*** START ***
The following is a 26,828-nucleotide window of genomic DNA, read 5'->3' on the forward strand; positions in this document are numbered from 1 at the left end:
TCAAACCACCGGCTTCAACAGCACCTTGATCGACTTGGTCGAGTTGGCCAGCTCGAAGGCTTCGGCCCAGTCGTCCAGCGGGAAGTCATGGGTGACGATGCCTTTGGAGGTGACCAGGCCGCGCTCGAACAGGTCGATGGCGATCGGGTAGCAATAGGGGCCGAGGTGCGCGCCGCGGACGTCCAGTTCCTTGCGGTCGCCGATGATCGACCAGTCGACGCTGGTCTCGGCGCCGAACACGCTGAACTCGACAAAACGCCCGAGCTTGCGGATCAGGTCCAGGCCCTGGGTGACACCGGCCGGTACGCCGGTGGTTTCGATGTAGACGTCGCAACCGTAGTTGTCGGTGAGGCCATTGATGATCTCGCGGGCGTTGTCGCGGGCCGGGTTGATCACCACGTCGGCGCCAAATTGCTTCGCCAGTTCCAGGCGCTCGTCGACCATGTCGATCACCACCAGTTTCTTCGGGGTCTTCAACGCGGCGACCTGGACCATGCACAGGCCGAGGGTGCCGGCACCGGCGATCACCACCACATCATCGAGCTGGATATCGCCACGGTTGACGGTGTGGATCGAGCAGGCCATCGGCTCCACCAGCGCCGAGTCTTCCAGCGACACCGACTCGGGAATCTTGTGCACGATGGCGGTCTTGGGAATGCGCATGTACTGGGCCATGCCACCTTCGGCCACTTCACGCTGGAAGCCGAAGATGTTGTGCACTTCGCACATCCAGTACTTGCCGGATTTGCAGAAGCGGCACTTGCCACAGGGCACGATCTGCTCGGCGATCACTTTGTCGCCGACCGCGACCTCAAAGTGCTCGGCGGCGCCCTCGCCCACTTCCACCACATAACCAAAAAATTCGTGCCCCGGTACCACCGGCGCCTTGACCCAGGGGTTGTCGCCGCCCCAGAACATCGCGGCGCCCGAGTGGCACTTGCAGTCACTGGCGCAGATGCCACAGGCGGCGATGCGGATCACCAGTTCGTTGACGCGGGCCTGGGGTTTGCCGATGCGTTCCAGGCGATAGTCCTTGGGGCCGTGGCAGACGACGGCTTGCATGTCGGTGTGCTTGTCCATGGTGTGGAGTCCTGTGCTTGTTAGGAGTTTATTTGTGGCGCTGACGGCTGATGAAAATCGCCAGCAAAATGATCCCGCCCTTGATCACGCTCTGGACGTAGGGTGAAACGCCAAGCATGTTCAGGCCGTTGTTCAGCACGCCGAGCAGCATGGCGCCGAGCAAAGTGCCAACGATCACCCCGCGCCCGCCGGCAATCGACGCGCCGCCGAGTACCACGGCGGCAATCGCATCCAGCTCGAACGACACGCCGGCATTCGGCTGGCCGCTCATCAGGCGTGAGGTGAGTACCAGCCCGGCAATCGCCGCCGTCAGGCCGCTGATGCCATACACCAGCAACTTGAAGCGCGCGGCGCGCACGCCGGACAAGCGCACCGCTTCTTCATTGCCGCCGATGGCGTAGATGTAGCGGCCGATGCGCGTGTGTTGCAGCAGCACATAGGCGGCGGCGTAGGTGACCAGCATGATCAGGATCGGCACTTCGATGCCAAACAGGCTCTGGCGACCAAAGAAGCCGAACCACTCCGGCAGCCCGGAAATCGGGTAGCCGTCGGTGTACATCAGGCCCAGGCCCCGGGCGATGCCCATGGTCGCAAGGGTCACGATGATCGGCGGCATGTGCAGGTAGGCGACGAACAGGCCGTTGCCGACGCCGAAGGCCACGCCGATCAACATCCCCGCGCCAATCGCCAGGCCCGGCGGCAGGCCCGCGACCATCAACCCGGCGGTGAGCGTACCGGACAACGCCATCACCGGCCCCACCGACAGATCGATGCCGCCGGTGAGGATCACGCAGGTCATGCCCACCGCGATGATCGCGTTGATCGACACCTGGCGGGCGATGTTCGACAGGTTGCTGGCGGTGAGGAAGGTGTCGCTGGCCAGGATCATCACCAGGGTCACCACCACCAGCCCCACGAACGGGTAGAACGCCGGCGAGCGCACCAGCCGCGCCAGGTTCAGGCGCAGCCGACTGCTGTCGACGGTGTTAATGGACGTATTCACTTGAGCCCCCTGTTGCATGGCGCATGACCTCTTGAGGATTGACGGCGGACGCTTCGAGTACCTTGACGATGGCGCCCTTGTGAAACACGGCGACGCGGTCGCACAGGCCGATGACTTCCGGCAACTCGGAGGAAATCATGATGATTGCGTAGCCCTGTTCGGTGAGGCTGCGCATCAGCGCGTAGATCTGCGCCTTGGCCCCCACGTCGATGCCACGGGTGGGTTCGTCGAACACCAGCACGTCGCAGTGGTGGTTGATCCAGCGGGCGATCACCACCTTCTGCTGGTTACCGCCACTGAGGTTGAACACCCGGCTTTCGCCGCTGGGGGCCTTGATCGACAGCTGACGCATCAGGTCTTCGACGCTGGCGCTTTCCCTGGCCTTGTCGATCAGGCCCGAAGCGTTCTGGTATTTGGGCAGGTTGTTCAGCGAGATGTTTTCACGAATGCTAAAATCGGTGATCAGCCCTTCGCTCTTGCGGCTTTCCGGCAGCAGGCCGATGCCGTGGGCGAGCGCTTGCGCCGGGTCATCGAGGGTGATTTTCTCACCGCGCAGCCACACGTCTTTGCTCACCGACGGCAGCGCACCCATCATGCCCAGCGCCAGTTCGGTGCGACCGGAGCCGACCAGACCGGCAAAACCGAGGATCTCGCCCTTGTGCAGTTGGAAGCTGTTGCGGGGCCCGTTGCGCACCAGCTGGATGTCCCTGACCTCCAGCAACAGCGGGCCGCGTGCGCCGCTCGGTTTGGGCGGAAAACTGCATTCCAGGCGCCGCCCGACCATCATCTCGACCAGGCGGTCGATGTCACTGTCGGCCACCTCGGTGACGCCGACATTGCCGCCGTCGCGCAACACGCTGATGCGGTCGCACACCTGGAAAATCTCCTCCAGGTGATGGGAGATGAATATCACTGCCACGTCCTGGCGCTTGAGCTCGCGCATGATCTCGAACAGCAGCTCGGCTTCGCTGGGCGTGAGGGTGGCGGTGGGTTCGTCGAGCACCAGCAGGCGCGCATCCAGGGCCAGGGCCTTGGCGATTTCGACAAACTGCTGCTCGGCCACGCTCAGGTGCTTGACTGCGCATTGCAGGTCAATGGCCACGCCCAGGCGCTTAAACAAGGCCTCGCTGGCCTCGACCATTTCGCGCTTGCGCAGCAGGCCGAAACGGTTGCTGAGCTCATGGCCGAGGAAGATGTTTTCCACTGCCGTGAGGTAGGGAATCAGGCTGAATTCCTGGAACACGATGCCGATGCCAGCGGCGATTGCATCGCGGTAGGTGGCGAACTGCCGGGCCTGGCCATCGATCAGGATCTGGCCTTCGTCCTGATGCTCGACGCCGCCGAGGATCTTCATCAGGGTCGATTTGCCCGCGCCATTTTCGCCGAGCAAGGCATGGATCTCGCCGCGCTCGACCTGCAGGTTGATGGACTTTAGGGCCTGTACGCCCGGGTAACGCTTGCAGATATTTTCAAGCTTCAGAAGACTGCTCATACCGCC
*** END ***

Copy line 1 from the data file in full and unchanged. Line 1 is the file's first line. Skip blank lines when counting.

The following is a 26,828-nucleotide window of genomic DNA, read 5'->3' on the forward strand; positions in this document are numbered from 1 at the left end: